ARMENIA: We are breaking our Council of Europe commitments, official admits

Sevan, Armenia - As six Jehovah's Witnesses have been sentenced in the past ten days to prison terms for abandoning alternative service after they realised it was not genuinely civilian and after what they claim was deliberate maltreatment, a senior official in Armenia's foreign ministry admits to Forum 18 News Service that Armenia has not yet introduced an alternative civilian service, as it should have done by January 2004 under its Council of Europe commitments. "Yes, alternative service is under the control of the military," Valery Mkrtumian, head of the ministry's International Organisation Department, told Forum 18 from the capital Yerevan on 7 November. "We are trying to change this." But he vigorously rejected suggestions by some that Armenia should be punished or expelled from the Council of Europe for violating its commitments.

The latest sentences bring to twenty the number of Jehovah's Witnesses imprisoned after sentences related to refusing to serve in the armed forces on grounds of faith. All 22 Jehovah's Witnesses who agreed to do alternative service in the belief that it would prove to be civilian have long abandoned it.

The Jehovah's Witnesses who have given up their alternative service complain that they were constantly checked up on by military police in the places to which they were allocated, were confined during their 42-month service to the building where they were assigned, were fed by the military, had to wear uniforms provided by the military – and four of them were even ordered to have their hair cut short in military style by the head of Sevan's military police. As proof of the military control over alternative service, the Jehovah's Witnesses point out that cases against those abandoning their alternative services were started by military prosecutors.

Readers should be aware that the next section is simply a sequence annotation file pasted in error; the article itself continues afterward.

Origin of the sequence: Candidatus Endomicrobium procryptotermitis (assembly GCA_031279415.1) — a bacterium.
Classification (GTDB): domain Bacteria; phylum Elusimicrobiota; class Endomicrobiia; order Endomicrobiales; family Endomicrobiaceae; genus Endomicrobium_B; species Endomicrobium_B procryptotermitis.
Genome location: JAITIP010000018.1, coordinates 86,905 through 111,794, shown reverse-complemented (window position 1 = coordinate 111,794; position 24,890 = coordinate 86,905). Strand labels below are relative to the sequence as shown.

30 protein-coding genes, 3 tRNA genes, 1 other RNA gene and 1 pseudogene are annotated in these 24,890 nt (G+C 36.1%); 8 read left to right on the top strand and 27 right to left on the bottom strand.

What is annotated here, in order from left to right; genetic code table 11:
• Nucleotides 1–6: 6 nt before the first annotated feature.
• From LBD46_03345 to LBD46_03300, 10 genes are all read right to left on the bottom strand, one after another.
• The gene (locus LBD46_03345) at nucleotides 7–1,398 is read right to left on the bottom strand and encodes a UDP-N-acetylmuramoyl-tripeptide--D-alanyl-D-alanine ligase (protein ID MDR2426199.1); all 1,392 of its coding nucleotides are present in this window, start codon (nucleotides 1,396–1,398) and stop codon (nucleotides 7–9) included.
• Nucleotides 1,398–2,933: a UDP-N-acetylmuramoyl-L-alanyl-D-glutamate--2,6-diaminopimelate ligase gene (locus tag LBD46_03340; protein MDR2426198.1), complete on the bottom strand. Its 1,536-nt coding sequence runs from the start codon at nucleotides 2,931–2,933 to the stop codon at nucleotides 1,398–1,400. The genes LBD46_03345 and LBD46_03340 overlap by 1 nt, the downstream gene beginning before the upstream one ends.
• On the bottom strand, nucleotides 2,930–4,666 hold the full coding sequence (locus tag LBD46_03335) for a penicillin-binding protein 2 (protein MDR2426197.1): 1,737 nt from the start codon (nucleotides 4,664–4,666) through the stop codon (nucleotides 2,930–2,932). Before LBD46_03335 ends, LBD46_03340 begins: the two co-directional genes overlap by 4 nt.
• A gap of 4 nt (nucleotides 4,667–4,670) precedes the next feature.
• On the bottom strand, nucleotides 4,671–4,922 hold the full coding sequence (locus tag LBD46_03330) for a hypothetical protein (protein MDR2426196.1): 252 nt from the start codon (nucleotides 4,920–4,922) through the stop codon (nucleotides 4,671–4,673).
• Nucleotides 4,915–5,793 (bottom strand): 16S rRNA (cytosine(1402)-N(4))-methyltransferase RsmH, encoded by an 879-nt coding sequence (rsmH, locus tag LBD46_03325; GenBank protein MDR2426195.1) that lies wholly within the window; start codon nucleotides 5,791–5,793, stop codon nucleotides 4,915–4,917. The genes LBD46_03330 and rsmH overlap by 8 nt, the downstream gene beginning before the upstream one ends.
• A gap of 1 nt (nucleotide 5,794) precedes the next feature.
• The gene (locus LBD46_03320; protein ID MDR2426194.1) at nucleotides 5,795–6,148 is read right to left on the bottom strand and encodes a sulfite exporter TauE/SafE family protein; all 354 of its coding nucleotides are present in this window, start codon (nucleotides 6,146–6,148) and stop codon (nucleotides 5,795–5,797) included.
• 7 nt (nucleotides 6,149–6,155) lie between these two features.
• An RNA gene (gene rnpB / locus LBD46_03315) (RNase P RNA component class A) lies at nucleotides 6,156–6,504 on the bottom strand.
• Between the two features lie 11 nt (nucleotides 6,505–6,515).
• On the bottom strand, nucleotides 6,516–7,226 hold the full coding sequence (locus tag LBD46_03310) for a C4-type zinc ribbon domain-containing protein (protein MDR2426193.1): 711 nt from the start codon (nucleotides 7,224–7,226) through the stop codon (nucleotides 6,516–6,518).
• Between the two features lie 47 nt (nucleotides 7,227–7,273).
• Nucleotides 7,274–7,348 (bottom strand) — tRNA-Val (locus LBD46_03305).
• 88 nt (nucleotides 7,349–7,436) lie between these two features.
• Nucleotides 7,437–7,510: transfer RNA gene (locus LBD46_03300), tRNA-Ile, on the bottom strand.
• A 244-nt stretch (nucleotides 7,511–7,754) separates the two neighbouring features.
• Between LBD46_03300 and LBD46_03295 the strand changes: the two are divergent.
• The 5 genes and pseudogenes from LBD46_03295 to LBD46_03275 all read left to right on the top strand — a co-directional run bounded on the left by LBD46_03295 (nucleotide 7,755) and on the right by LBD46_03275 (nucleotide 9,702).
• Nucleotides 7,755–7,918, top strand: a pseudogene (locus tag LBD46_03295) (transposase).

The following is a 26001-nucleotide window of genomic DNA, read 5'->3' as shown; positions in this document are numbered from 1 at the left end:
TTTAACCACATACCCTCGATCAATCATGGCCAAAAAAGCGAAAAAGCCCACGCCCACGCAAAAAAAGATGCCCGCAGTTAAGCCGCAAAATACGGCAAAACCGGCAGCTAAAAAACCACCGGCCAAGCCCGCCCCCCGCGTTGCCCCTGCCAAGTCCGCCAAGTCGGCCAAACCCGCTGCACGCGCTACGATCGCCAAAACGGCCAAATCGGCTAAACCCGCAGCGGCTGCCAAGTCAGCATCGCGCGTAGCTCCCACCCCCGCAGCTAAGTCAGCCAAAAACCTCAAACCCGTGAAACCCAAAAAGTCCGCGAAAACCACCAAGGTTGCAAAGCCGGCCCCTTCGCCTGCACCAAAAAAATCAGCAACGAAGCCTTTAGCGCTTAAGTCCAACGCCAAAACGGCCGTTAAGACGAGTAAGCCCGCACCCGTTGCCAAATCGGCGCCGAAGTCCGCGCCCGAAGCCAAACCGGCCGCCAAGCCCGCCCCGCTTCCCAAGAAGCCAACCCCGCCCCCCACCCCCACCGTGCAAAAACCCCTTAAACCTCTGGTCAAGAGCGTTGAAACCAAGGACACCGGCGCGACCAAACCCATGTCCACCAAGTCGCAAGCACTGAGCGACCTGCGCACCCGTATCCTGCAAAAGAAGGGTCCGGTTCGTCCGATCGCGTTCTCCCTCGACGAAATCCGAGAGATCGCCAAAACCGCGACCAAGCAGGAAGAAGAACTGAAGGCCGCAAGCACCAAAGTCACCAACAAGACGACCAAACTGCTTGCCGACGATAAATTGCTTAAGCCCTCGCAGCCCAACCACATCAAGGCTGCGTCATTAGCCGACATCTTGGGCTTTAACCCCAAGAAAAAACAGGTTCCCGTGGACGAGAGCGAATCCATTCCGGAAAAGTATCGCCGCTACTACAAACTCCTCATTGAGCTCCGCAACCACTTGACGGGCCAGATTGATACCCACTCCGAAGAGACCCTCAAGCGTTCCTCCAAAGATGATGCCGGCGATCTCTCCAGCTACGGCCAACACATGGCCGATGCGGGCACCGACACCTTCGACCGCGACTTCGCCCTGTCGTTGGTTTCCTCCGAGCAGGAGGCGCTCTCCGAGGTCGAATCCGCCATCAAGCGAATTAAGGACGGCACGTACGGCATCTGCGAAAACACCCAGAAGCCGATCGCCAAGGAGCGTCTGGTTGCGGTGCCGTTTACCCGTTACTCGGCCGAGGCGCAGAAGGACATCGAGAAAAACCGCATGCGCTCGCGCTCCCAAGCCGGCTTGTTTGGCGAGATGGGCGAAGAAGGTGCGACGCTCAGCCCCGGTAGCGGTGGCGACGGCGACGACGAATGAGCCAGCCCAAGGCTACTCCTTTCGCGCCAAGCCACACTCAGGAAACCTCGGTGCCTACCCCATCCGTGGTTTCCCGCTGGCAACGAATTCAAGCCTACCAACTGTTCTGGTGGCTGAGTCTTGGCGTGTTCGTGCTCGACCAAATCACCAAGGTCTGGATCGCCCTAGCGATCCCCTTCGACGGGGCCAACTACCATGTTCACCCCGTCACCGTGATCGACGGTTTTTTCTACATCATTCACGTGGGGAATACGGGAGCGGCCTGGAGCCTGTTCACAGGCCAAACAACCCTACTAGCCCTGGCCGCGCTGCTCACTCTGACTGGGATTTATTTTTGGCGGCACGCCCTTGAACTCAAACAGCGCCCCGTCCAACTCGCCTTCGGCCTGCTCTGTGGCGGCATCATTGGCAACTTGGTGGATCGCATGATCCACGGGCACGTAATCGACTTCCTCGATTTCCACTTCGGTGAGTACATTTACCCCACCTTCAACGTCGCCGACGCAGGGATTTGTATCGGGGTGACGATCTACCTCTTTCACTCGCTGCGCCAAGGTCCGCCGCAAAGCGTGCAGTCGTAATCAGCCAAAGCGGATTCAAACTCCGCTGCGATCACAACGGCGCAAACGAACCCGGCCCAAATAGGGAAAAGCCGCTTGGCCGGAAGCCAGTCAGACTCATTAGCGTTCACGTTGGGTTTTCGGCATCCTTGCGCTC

Mkrtumian – who oversees the ministry's human rights division - claimed that Armenia adopted its commitment to introduce a civilian alternative service "in good faith" and denied that the country had deliberately failed to meet its obligation. While admitting "setbacks" in introducing such a civilian alternative service, he blamed the Jehovah's Witnesses imprisoned for refusing military service for failing to lodge their applications for alternative service on time, claims the Jehovah's Witnesses reject. "Our law-enforcement agencies tell us here in the foreign ministry that these Jehovah's Witnesses have failed to comply with the norms," Mkrtumian told Forum 18.

On 3 November Judge Asatryan of Geghargunik District First Court in Sevan sentenced Artur Chilingarov, Gagik Davtyan, Vagarshak Margaryan and Boris Melkumyan each to three years in prison, Jehovah's Witnesses told Forum 18 from Armenia on 4 November. They were charged with "desertion by agreement", but Judge Asatryan reduced the charge by prior agreement to being absent without leave under Article 361(5) of the Criminal Code.

On 28 October, Arsen Sevonyan and Narek Alaverdyan were sentenced to two years in prison under Article 361(4), which punishes refusal to perform one's military duties. A further ten Jehovah's Witnesses who abandoned alternative service are awaiting trial in labour camp at Nubarashen near Yerevan, with a further four awaiting trial at their homes.